when dinner IS the movie (not intended as a book review)

May 18th, 2006

mcdonalds empire

Long before Morgan Spurlock gave us the film “Super Size Me“, an entertaining but often-times whiny, obnoxious and more than a little self-righteous look at the media-driven eating habits of Americans, author and investigative journalist, Eric Schlosser, released the non-fiction best seller, Fast Food Nation: The Dark Side of the All-American Meal. While Spurlock’s work is a relative Cliffs Note on the battle of the American People vs. Nutritional Common Sense and the Corporate influence to keep the fight unfair, Schlosser’s Fast Food Nation is an immaculately researched, fact-heavy juggernaut that throws enough punches to stun even the most jaded reader. However, it is tempered with such eloquence that it often reads with the ease of a Garrison Keillor-approved essay on the dusty, long and winding road through the history of all things Americana. It fascinates by offering a historical perspective on the growth of the fast food industry moving in lock-step with the emergence of new technologies and consequently the new habits of the industrialized American. It moves with melancholy tales of migrant workers pulling grueling shifts in the slaughterhouses and suffering dehumanizing injustices at the hands of their superiors with no hope for recourse and no legal ground on which to mount a defense. And it infuriates by revealing the industry’s perspective of the consumer– a rather accurate portrayal that we are naught but cattle whose every move can be predicted and affected thanks to number-crunching technology that is nothing short of military-grade, and trade publications that delve so deeply into the minutiae of the psychology behind our habits, as well as the habits of small children and infants, that they can only be described through Orwellian reference.You are correct if you’ve arrived at the idea that I am a big fan of this book. I am not a militant vegan or even a passive “make-up-my-own-rules” vegetarian (chicken and fish are meat, asshole). And though the occasion is rare, I do, in fact, treat myself to fast food from time to time, with none of the Evil Empire corporations exempt. However, for whatever reason*, I purchased this book shortly after its release in 2001-2002, and I cannot recall a time before or since that I so savagely devoured a work of non-fiction from cover to cover. It’s that good, and at the risk of punching myself in the face for saying it, I would even go so far as to call it a triumph…but…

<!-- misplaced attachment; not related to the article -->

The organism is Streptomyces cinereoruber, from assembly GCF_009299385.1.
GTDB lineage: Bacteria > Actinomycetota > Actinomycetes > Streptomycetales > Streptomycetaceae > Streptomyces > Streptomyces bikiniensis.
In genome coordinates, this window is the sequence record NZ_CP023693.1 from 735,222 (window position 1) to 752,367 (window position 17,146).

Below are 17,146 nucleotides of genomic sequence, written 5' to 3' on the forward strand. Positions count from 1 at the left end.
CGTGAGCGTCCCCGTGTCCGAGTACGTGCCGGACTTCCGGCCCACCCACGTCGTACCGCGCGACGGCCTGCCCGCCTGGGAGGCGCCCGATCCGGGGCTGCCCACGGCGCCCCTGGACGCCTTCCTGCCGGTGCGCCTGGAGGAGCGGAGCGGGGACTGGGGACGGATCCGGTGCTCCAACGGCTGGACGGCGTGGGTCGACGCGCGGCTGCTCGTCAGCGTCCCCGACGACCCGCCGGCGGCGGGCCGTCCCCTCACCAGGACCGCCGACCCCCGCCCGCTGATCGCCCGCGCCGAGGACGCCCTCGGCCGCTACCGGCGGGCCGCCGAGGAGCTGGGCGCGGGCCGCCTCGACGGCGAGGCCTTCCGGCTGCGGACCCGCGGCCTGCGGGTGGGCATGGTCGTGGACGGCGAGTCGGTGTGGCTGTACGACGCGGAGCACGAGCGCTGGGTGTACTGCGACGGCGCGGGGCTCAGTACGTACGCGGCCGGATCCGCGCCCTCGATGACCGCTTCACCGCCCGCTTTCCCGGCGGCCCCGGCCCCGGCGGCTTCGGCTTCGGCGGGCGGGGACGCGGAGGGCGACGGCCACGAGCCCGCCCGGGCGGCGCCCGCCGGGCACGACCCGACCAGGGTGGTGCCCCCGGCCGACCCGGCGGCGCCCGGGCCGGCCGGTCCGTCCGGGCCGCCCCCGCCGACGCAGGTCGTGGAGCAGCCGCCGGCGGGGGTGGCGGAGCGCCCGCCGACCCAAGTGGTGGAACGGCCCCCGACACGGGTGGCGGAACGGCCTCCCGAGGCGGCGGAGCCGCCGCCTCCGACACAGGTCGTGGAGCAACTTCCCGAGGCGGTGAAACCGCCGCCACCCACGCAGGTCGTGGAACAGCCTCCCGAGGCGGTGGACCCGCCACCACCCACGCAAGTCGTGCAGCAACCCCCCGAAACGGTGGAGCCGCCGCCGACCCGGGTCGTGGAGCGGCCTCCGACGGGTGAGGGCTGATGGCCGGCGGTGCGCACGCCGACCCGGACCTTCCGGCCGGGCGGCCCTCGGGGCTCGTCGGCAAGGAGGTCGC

Sadly, and with frigid irony, this book– championed many times over as a shining example of investigative journalism at its most deft– is getting the McTreatment as a feature length film to be released later this year. Now, I know what you’re thinking: “What’s so bad about that? Nobody reads anymore and this will make it easier for message to get across,.. you know, like a Michael Moore joint”. I would agree were it a big screen interpretation of this fine work. However, rather than an interpretation, it is to be released as an adaptation. More specifically, a “fictionalized thriller”, written for the screen and directed by Richard Linklater, and featuring the likes of Ethan Hawke, Kris Kristofferson, Avril (fucking) Lavigne, Luis Guzman (you’d know him the minute you saw him) and Greg Kinnear.

Oh well. In any event, it looks to make the film adaptation of I, Robot look like nothing short of an artistic conquest.

Anyway, if you’re bored, check this link to what’s new regarding the ultra stoop-o-phonic, futuristic, George Jetson kind of number crunching sheeb these corporations are digging on these days.

*Perhaps it was my love for all things conspiracy theory (conspiracy fact for those of us in the know. ~wink~)

2 Responses to “when dinner IS the movie (not intended as a book review)”

  1. when dinner IS the movie (not intended as a book review)Posted in Movies, Culture on May 18th, 2006 by Jimmy [IMG Image Hosted by ImageShack.us] Long before Morgan Spurlock gave us the film Super Size Me, an entertaining but often-times whiny, obnoxious and more than a little self-righteous look at the

  2. Jeff says:

    Link to Fast Food Nation trailer here. Looks, you know, decent, although I probably won’t see it. I’ve liked Kinnear ever since “Talk Soup” and “Mystery Men” so good luck to him…